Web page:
We decided a partnership with Early Settlement would be beneficial to Canadian County. Early Settlement requested that we recruit potential mediators as our part of the partnership, and we were able to recruit 13 people to go through mediation training as required by the program. Early Settlement has two tiers of mediators. Basic mediators, who assist in re-solving conflicts such as small claims actions, go through a three-day course. Family mediators must complete the basic training and an additional 40-hour intensive training to become approved to handle the high emotion that is part of domestic cases. 

The basic program provides training in understanding conflict, communication, active listening, preventing impasse and includes practice scenarios. The Family Mediation Training is an intense 40-hour program involving a wide variety of family law issues.  

Early Settlement provided a part-time coordinator to set cases for mediation in our courthouse, and Early Settlement is now part of our ordinary course of business.  

This method of resolving issues between the parties instead of by a judge who does not know the dynamics of the family has been very successful. Parents are able to resolve their issues in a non-adversarial manner and move forward to the next chapter of their lives much more quickly and with more satisfaction. The court dockets are still full, but parties who want to resolve their issues amongst themselves have a forum to do so.   

Early Settlement has an office in the Canadian County Courthouse, and mediators appear at every small claims docket, held each Monday afternoon. Although parties are not required to take advantage of their presence, the judges encourage each case to at least attempt to resolve issues through mediation first before proceeding to a full-blown hearing.  Parties in mediation do not have to follow the rules of evidence; therefore, they can freely speak what is on their mind rather than being held to the limitations of the traditional courtroom testimony elicited through questions and answers. Resolutions can be creative and fit the needs of the parties. Since the project began in late 2011, 135 cases have been resolved through this partnership. Even though this number seems relatively small in comparison to the cases heard in Canadian County, when you factor in the amount of time spent to resolve them in the adversarial process, the time and money savings are significant for everyone involved.

This project has been invaluable because parties can resolve the issues to their satisfaction and have ownership over their own destiny. In domestic cases, although the parties are no longer together, they can compromise and create a schedule which is best for their children, which brings the focus of the case back where it should be — on the children. They can be as creative as they wish, and they can negotiate items that would never be considered by the court.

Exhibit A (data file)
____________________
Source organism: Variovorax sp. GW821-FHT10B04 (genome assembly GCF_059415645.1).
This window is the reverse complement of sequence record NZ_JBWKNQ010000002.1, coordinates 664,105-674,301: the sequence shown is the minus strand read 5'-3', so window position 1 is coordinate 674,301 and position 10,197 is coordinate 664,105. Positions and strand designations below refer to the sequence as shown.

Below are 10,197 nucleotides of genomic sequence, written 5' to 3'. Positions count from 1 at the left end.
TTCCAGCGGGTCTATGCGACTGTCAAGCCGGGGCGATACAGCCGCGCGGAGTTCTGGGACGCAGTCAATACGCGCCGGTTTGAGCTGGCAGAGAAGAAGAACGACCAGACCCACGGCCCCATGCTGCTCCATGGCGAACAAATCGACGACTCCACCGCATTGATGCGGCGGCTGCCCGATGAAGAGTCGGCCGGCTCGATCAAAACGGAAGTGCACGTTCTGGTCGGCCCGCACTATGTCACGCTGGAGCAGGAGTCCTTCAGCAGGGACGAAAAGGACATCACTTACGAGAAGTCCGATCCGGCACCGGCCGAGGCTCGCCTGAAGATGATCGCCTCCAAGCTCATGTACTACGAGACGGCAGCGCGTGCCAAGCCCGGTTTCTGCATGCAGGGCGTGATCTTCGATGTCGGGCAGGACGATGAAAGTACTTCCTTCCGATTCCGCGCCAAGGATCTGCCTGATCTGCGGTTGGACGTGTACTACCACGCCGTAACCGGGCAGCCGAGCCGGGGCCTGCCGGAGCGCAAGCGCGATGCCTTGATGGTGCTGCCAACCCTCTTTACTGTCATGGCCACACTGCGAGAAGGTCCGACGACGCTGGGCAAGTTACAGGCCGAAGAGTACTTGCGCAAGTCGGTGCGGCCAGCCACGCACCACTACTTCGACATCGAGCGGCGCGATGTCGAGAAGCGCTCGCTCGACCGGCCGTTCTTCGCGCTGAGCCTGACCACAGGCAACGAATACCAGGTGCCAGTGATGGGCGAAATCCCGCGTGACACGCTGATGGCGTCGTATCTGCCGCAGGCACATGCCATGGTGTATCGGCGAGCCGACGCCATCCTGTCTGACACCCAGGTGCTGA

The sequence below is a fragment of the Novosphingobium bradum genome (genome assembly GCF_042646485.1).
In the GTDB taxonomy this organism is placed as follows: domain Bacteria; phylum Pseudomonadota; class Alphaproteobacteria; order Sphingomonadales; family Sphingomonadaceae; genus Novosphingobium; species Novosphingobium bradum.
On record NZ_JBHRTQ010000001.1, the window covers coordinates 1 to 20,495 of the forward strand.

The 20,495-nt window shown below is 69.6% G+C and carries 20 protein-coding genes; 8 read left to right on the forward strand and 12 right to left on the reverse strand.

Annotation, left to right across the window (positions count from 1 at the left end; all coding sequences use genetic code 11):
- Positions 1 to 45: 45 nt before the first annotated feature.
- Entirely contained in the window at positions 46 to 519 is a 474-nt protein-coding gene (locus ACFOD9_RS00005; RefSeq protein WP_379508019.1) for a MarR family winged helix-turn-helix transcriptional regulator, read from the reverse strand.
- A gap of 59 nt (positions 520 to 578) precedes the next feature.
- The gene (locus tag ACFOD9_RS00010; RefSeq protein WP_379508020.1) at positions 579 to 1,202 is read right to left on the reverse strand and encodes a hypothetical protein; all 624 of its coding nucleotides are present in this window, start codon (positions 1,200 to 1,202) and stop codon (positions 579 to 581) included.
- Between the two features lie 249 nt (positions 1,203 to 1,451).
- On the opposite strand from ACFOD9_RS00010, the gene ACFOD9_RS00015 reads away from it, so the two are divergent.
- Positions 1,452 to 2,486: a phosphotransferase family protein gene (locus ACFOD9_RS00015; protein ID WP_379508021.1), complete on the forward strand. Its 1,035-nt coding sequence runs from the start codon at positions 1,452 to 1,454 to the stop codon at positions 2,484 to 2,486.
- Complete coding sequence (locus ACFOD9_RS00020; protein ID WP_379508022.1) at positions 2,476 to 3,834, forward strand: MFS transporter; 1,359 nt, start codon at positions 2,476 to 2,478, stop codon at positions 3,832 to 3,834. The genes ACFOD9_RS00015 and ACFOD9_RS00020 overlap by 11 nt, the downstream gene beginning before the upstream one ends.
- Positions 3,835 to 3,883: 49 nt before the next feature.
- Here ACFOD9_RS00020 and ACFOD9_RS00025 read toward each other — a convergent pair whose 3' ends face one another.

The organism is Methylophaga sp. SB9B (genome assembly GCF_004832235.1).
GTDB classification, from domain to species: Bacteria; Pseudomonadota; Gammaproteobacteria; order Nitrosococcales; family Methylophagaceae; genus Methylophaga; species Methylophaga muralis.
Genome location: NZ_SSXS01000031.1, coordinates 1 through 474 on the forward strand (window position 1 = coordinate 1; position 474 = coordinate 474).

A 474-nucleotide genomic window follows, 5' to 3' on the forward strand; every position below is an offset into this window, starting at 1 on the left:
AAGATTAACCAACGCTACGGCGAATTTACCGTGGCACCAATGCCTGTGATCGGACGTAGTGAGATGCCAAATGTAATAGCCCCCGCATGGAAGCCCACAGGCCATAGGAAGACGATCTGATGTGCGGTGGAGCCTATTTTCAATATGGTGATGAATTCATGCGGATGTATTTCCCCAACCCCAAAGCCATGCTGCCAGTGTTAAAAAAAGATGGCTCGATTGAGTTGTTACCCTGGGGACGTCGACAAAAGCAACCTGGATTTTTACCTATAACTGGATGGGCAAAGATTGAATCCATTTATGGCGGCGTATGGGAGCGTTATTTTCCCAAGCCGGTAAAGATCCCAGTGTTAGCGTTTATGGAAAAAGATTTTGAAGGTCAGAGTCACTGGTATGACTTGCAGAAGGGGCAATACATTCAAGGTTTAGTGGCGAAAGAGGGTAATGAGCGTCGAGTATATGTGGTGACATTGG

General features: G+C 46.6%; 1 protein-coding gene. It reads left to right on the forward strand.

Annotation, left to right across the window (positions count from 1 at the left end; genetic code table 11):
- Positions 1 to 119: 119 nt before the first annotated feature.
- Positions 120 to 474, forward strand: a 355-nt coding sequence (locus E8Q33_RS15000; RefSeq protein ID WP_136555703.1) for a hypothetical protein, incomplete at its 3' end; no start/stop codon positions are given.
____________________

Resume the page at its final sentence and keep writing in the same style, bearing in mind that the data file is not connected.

Parties can also be ordered to mediation when providing a pre-trial and trial date. This gives them an opportunity to attempt to resolve their issues and not lose their court dates if the mediation is not successful in resolving all or some of the issues.

The parties have an additional financial benefit, as mediation is low cost and their attorney fees will be reduced if they can resolve their case through an alternative method rather than a lengthy trial. The benefit to the attorneys is quick settlement, fewer client complaints and a greater likelihood for payment of the attorney’s bill in full — both because the costs are less and the client has become invested in the outcome of the case and therefore is more satisfied with the results.

Canadian County judges now have fewer cases going to trial and have parties to litigation who leave satisfied or, at the very least, can live with the agreement they helped to create. Based upon the cases that have settled through mediation, each judge has 10 or more days to hear other family matters that are not appropriately referred to Early Settlement, such as those involving domestic abuse or in which the disparity of knowledge between the parties is so great that mediation would not create a fair resolution to the contested issues. The judicial system appears friendlier instead of adversarial, not only because cases are processed more timely, but also because the system is seen as being interested in the parties as people, not just as faceless litigants. More cases will settle as the program becomes a part of the ordinary course of business, which is a huge benefit as Canadian County is the fastest growing county in Oklahoma and the fourth largest county in the state. Oklahoma is at the forefront of U.S. court case administration because of their initiation of Early Settlement and other programs that focus on restorative justice as well as their collaborative efforts prior to traditional adversarial litigation places. Canadian County is proud and excited to be a part of that effort.

Editor’s Note: This article was prepared by Judge Hatfield to reflect her experiences at the conclusion of the Early Settlement pilot program in Canadian County.
1. As of June 2013. 
2. In 1986 the Supreme Court of Oklahoma adopted rules and procedures for the Dispute Resolution Act, O.S. 12 §1801 et seq., providing guidelines for the establishment of dispute resolution centers. The purpose of the Dispute Resolution Act is “to provide all citizens of this state convenient access to dispute resolution proceedings which are fair, effective, inexpensive, and expeditious.” Early Settlement Centers operate under the authority of the Oklahoma Dispute Resolution Act.


Barbara Hatfield received her undergraduate degree with honors from Belmont Abbey College in 1980 and J.D. from OCU School of Law in 1984. The majority of her legal career has been spent in the public sector. She was appointed a special judge for the District Court of Canadian County in February 2011.

Originally published in the Oklahoma Bar Journal, OBJ 85 349 (Feb. 15, 2014)